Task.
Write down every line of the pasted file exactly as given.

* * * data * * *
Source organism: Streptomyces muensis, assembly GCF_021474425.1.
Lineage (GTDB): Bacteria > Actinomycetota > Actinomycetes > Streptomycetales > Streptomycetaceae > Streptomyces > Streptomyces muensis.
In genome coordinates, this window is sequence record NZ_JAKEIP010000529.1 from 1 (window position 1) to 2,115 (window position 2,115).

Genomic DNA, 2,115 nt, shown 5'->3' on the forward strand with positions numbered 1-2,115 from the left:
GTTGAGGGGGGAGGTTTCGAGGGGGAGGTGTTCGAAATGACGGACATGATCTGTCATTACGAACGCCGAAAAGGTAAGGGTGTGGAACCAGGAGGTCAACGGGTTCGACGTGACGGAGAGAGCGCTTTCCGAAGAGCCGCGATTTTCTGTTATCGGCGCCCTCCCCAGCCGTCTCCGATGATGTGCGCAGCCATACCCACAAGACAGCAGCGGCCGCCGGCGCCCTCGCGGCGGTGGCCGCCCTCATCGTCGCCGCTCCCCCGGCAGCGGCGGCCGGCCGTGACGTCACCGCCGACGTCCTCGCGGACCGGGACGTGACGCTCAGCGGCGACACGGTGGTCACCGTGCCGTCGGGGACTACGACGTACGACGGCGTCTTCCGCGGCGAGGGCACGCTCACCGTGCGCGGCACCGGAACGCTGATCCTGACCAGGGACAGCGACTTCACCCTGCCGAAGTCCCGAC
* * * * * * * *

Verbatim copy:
Source organism: Streptomyces muensis, assembly GCF_021474425.1.
Lineage (GTDB): Bacteria > Actinomycetota > Actinomycetes > Streptomycetales > Streptomycetaceae > Streptomyces > Streptomyces muensis.
In genome coordinates, this window is sequence record NZ_JAKEIP010000529.1 from 1 (window position 1) to 2,115 (window position 2,115).

Genomic DNA, 2,115 nt, shown 5'->3' on the forward strand with positions numbered 1-2,115 from the left:
GTTGAGGGGGGAGGTTTCGAGGGGGAGGTGTTCGAAATGACGGACATGATCTGTCATTACGAACGCCGAAAAGGTAAGGGTGTGGAACCAGGAGGTCAACGGGTTCGACGTGACGGAGAGAGCGCTTTCCGAAGAGCCGCGATTTTCTGTTATCGGCGCCCTCCCCAGCCGTCTCCGATGATGTGCGCAGCCATACCCACAAGACAGCAGCGGCCGCCGGCGCCCTCGCGGCGGTGGCCGCCCTCATCGTCGCCGCTCCCCCGGCAGCGGCGGCCGGCCGTGACGTCACCGCCGACGTCCTCGCGGACCGGGACGTGACGCTCAGCGGCGACACGGTGGTCACCGTGCCGTCGGGGACTACGACGTACGACGGCGTCTTCCGCGGCGAGGGCACGCTCACCGTGCGCGGCACCGGAACGCTGATCCTGACCAGGGACAGCGACTTCACCCTGCCGAAGTCCCGAC